First impressions of Zoo Cain tend to be visceral and vivid. “Something overtook me. It was like a magnetic attraction,” says a gray-haired woman in a spacious room with pink lilies. “‘Wow, look at this duck,’” a fellow with a weathered face says he thought to himself, watching Zoo turn up outside somewhere in 20-below weather and start sharpening a bunch of colored pencils. A blonde woman deems Zoo “beyond any sort of category.” Meanwhile, we intercut with rainbow-colored Chuck Close-ish squares; busts of Jesus and a cartoon spaceman; an apartment’s walls covered with collages of cut-up magazines and license plates, a bicycle suspended in a huge ring. And then, we see Zoo, a shaggy, Dude-like figure, descending his art-laden stairwell and into the snow.
So opens Peace, Love & Zoo, Reginald Groff’s documentary portrait of Zoo, riotously nonconventional artist and longtime stalwart of Portland’s recovery community. Groff’s through-line follows Zoo’s struggle with cancer and his pursuit of romantic love, but paint and colored pencils are constant motifs along the way. “Color him exuberant,” we read of Zoo, in a Press Herald headline. And indeed, Zoo, in the film’s framing and kaleidoscopic footage, adds a lot of color to the world.
We watch bearded, beatific Zoo draw or paint, we see his artifacts (his splattered red and blue shoes, his Technicolor pickup, his rainbow circles on the ceiling), and hear about his bio through the words of friends, daughter, ex-wife, and those he’s sponsored: living on Park Street in the 1970s with fellow art students; his youth of partying, depression, and addiction; his latter-day two decades of sobriety; and his benevolent presence in the recovery community. The interviewees’ universal ardor establishes up front just how much a force Zoo is in these circles, and Groff, whose own rapport with Zoo is clear in the footage, invites us into the legend and phenomenon.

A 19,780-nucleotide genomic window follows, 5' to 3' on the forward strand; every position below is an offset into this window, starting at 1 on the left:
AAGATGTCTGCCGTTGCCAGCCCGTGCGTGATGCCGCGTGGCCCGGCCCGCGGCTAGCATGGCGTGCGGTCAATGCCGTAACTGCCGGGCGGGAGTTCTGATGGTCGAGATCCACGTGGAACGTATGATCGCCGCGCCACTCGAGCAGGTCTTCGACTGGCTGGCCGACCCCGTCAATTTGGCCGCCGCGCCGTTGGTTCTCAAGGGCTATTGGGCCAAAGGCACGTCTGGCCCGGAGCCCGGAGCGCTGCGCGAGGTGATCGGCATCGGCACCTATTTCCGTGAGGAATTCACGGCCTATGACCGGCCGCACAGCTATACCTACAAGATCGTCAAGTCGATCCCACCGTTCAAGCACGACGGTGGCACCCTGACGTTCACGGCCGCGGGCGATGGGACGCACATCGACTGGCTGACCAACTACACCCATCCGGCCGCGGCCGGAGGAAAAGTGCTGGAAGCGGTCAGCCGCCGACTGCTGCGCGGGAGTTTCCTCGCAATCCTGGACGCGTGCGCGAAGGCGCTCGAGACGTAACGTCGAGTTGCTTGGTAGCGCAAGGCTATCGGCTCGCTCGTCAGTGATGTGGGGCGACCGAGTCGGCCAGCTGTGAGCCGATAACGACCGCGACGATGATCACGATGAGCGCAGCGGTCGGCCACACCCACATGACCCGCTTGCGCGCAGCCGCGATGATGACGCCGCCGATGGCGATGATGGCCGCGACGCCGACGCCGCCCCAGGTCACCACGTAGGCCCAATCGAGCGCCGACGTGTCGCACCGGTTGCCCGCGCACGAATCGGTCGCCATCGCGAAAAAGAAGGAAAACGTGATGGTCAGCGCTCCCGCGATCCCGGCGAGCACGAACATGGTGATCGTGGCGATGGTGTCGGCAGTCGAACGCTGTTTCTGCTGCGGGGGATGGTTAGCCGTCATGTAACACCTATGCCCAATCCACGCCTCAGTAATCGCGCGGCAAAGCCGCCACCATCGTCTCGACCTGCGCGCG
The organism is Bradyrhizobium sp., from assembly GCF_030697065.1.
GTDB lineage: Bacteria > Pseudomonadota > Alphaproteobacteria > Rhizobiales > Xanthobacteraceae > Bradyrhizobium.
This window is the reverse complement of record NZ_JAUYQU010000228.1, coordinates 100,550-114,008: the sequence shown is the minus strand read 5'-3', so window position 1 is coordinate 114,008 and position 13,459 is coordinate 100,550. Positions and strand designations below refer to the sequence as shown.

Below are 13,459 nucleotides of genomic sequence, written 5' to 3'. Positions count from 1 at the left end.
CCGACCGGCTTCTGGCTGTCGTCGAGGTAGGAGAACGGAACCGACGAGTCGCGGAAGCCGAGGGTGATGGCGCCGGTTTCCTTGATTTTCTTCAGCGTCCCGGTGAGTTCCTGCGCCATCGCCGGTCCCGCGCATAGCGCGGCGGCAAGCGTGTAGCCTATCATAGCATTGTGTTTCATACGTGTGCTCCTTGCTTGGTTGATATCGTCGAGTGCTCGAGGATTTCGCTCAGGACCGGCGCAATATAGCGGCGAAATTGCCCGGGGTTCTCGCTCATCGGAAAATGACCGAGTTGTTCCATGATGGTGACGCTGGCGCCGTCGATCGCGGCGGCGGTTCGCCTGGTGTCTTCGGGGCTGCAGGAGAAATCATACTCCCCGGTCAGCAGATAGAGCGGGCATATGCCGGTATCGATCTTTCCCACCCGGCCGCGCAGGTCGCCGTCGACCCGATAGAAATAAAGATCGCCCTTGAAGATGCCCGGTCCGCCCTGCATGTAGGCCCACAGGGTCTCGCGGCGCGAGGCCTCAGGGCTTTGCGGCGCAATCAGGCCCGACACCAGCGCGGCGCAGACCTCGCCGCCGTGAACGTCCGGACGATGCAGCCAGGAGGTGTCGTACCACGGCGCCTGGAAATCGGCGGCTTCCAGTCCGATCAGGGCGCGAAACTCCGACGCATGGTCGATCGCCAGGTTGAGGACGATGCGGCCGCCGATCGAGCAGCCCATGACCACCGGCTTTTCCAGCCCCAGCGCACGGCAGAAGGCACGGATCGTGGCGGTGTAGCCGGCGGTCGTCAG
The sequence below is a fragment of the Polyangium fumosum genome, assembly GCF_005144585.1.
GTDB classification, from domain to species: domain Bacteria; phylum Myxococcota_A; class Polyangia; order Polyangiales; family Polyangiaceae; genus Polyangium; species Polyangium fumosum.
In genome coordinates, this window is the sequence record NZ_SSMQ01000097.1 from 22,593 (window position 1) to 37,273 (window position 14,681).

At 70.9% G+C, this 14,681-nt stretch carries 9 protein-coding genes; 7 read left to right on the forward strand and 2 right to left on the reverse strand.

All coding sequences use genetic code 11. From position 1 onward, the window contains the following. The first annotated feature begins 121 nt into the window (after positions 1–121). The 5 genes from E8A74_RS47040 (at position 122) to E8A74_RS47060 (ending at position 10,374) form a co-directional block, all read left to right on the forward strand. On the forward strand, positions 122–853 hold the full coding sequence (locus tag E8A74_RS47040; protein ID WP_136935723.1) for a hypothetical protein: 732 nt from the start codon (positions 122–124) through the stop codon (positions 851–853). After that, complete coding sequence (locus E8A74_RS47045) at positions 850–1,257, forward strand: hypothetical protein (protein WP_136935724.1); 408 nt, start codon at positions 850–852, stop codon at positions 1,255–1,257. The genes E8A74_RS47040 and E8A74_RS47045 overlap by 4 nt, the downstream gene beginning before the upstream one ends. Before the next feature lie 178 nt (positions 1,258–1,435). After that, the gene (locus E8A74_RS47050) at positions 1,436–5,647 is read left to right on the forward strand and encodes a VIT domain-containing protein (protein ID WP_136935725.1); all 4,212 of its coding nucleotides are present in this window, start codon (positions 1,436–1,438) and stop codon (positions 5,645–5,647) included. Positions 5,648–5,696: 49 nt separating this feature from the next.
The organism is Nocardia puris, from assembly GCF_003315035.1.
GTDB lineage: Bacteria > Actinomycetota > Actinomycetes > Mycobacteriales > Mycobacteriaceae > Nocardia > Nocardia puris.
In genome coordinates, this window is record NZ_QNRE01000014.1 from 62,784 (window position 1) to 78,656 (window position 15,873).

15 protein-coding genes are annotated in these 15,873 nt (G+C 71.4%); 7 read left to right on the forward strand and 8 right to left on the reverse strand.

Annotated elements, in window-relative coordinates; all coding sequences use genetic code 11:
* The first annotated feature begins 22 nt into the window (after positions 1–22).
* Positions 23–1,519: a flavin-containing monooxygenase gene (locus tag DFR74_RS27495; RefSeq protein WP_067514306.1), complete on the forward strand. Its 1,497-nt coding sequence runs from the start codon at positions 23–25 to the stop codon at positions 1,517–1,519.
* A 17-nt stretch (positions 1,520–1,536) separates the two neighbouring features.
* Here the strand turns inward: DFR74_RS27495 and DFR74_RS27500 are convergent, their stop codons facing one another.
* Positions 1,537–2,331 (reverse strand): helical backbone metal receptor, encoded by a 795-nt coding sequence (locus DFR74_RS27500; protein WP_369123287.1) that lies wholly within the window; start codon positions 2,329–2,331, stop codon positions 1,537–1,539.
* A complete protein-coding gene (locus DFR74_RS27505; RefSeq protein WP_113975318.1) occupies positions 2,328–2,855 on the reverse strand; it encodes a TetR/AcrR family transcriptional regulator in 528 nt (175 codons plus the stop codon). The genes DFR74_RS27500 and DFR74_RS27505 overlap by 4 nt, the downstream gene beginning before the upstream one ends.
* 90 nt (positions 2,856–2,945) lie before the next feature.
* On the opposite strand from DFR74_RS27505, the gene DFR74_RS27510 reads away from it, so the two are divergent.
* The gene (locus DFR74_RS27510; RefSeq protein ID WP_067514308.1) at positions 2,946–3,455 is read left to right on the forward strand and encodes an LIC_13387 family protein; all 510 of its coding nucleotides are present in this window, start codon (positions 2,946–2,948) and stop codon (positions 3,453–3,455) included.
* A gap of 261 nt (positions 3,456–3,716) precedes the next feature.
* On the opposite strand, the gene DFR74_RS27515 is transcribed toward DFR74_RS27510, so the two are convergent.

Courtesy of Reginald Groff.
We get Zoo in myriad action: Wearing a teal blazer and fitting furniture into his truck (“It’s like a collage,” he says). Making an impromptu floor sculpture of tools and pieces of license plate. Setting up a gallery show in Mechanics Hall; dancing to the Substitutes; sitting at a table of his art on Congress for First Friday. And so Groff’s film is also a portrait of a certain Portland, and of certain bohemian ethos, which Mercedes Mehling’s editing makes exuberant in its psych-rock soundtrack, slo-mo footage of Zoo dancing at Bubba’s, and overlaid FX of paint-splatter.
Especially affecting are the testimonials of those who have struggled with addiction, and who with visibly radiant gratitude credit their recovery to Zoo. Margo Walsh relates how, after completing rehab thanks to Zoo, she founded Maine Works, a staffing company that connects vulnerable workers to construction jobs. We join Zoo at Maine Med as he visits August Murphy, a cystic fibrosis in-patient in recovery, and brings her a mini-AA meeting; her warmth for him is spontaneous and luminous. The cumulative interviews make tangible what one friend of Zoo’s calls “the ripple effect of recovery,” of how transformative and far-reaching even a small kindness can be.
Groff’s affectionate tribute paints a man whose kindnesses are big. It’s easy to be drawn into feeling some of his gentle but relentless optimism, his big-heartedness, his gratitude for simply being around to splatter some color on the planet. Before before he starts his chemo, Zoo pauses, smiling, in opening a jar of bright red paint. “Now that’s the stuff,” he says appreciatively. “I feel pretty damn good.”
“Peace, Love & Zoo,” a film by Reginald Groff | Screens at Nickelodeon Cinemas, 1 Temple St., Portland | March 30 7:30 & 9:30 p.m. | www.facebook.com/peacelovezoo
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